John Sklare

John Sklare, PhD

John Sklare, PhD

As I continue to work with people focused on creating healthier lives, I become increasingly aware of the commonality of their issues. In other words, we are all so much more alike than we are different. Basically, we all have the same wants and needs and struggle with the same issues. One of the issues that consistently comes up and interferes with weight management is perfectionistic thinking.

A perfectionist is someone who allows no room at all for error. It must be done to the letter or all is lost. The typical weight loss pattern for a perfectionist is – once they vary from their program, even slightly, they abandon the entire effort. I’m sure many of you will identify with this pattern. This kind of thinking leaves you incredibly frustrated and can make weight management seem like the impossible dream.

For example, let’s say that you have followed your weight loss program perfectly for a couple of weeks when, in a moment of weakness, you eat a piece of cake. Now, because you are a perfectionist, you don’t just chalk this up as a minor slip and get back on the program. No way! Being a perfectionist you equate a minor slip with total failure and, as a result, may now even consider yourself a failure. And since you have failed why not eat the rest of the cake. And, of course, what’s cake without ice cream. You see how this pattern develops?

This is how perfectionistic thinking sabotages your best efforts at weight control. Since no one is perfect, this “all or nothing” mentality dooms you to failure before you even begin. When you equate a “minor slip” with total failure you have no chance of succeeding. Perfectionism in weight control is a built in guarantee of failure.

All right let’s take roll call. All of you who are perfectionists please raise your hands. Just as I thought – there are quite a few of you I see. Well, rest assured, you are definitely not alone. In my work and research with The Inner Diet over the years, I have gathered research on thousands of overweight people. This research revolves around perfectionism and several other emotional issues relating to overeating and weight control. By the way, that’s a substantial sample size. The theory in statistics is this — the larger your sample size, the more confident you can be of your findings. Anyway, perfectionism is one of issues I’ve tracked and tested for over the years.

My findings reveal that 51% of all overweight individuals have a serious problem with perfectionism regarding weight control. That’s a little more than one out of every two people. So, as you can see, this is a major issue for a great many of you. A perfectionist is someone who brings an unrealistic attitude to weight management. They have an “all or nothing” mindset when it comes to managing their eating and their health. The problem is that perfectionists expect the impossible of themselves. That is — to be perfect.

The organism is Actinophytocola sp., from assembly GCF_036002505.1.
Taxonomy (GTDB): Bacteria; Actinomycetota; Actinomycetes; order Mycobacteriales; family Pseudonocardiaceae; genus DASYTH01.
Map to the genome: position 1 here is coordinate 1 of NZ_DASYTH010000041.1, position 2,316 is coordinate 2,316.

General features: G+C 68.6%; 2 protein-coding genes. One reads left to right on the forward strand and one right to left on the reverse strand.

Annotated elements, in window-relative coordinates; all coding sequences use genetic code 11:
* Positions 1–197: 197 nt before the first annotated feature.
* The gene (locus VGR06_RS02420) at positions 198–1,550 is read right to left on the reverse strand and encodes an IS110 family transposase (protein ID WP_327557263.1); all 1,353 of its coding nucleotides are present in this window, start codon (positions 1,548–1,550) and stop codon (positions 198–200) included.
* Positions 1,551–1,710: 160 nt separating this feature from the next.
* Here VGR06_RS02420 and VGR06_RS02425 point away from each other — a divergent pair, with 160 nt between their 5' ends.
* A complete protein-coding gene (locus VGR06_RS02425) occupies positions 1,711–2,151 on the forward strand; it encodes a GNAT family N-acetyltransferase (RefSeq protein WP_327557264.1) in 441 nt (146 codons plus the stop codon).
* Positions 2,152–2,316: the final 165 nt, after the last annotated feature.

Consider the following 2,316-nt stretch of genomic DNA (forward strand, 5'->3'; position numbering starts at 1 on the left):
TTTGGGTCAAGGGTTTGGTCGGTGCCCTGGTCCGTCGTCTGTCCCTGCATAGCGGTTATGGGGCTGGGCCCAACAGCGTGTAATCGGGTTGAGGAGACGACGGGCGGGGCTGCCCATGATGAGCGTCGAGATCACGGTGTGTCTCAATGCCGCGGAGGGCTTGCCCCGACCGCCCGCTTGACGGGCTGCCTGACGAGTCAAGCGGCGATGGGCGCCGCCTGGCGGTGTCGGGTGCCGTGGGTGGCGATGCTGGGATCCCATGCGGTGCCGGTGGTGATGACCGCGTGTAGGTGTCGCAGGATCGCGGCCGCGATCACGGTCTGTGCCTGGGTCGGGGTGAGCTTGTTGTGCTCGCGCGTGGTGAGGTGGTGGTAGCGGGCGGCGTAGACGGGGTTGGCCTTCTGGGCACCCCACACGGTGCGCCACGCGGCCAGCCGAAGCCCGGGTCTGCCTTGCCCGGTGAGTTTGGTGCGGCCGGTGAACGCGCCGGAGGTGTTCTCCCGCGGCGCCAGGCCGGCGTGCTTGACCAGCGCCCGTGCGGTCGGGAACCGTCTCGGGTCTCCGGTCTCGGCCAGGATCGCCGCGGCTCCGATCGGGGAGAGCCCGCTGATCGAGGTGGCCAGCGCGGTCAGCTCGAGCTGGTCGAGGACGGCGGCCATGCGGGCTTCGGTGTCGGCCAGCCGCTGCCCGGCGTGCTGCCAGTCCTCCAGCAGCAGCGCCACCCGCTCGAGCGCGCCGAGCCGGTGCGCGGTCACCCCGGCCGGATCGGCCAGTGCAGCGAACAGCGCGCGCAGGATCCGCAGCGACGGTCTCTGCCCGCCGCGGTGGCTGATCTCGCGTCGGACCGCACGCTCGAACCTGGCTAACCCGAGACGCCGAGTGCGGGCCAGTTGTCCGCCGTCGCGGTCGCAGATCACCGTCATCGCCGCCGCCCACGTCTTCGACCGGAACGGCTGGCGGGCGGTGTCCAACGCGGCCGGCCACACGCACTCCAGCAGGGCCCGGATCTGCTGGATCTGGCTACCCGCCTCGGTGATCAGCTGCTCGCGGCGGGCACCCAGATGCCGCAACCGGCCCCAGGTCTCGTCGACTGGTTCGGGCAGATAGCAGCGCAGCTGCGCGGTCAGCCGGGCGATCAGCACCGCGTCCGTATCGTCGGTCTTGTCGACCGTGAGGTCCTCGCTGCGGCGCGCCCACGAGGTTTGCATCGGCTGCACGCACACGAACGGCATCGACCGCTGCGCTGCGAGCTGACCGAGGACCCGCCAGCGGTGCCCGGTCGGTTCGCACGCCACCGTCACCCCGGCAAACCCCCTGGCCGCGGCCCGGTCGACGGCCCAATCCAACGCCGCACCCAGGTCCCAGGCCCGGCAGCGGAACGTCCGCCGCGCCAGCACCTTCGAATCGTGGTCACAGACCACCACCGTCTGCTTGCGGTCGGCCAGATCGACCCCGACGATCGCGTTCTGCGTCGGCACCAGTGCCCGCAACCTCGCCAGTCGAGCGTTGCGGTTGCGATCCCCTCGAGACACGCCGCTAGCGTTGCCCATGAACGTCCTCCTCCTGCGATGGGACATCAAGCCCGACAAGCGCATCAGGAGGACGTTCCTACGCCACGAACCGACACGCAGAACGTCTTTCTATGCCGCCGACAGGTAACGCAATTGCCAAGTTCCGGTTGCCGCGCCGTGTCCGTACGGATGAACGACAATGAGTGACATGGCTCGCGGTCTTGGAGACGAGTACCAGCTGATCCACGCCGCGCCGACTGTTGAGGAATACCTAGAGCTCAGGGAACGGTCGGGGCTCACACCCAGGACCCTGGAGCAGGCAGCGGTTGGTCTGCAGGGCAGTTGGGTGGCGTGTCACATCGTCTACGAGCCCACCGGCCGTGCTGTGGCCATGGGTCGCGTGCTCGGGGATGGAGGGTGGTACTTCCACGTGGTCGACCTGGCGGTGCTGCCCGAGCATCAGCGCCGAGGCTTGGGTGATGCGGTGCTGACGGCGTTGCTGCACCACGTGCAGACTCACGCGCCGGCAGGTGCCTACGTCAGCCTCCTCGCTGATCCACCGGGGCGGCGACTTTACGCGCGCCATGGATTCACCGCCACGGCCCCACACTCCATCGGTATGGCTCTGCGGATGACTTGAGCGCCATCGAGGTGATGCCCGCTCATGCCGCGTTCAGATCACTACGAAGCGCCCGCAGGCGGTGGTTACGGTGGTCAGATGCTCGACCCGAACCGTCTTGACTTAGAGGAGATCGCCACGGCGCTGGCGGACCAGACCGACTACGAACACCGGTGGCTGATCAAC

So, if you happen to be one of these people, what can you do? Well, the antidote for perfectionism is a three-step process. First you must set realistic goals. The principle problem here is that, as a perfectionist, you allow absolutely no room for error. To a perfectionist, a minor slip is equated with total failure. That’s simply untrue and unrealistic so you must incorporate some reality and flexibility into your thinking.

The second step involves changing the way you think. It’s this “irrational belief” that you must be perfect, that you have held onto and reinforced over the years, that leads to the “negative result”. For example, to the perfectionist, the thought that a minor slip means total failure promptly leads to the negative result of bingeing or giving up. One leads directly into the other. The thought leads directly into the action. You can’t have the negative result without the irrational belief. So you must challenge the irrational belief.

The third step in combating perfectionism is preparation. You must learn to be prepared for minor slips so I suggest that you have what I call a “retracking plan” in place like I offer in The Inner Diet. It’s a technique to get you right back on track once you slip. Here’s how it works. Take out a piece of paper and write down a days worth of healthy meals. I then suggest that you go to the store and purchase what you need for these meals so that you have the ingredients available at all times. Then, when you slip, you immediately make these your next three meals. This prepares you to get right back on track when you slip. Set realistic goals, challenge irrational beliefs and be prepared. Now that’s the perfect solution to perfectionism.

Wishing You Great Health, Dr. Sklare

Dr. John H. Sklare
John Sklare received his doctorate in counseling from Northern Illinois University. He spent 15 years of his professional life seeing patients in private practice during which time he also served as a member of a medical team providing pre and post psychological services to surgical patients. He has served as a consultant to business and industry doing personality assessments and compatibility evaluations, taught psychology and learning theory to both graduate and undergraduate students and conducted numerous workshops and seminars on a variety of topics. Dr. Sklare has appeared on both radio and television and is also a USPTA certified tennis professional and is the feature writer for Atlanta Tennis Magazine. He also provides the “Daily Inspiration” wellness message for, is a contributing author for the ASBP Medical Journal, and currently consults with Doctors, Dietitians and Corporate Wellness Programs on wellness, the psychology of lifestyle change and weight management. Dr. Sklare is also the author of The Inner Diet Personal Assessment System, a program that addresses emotional eating.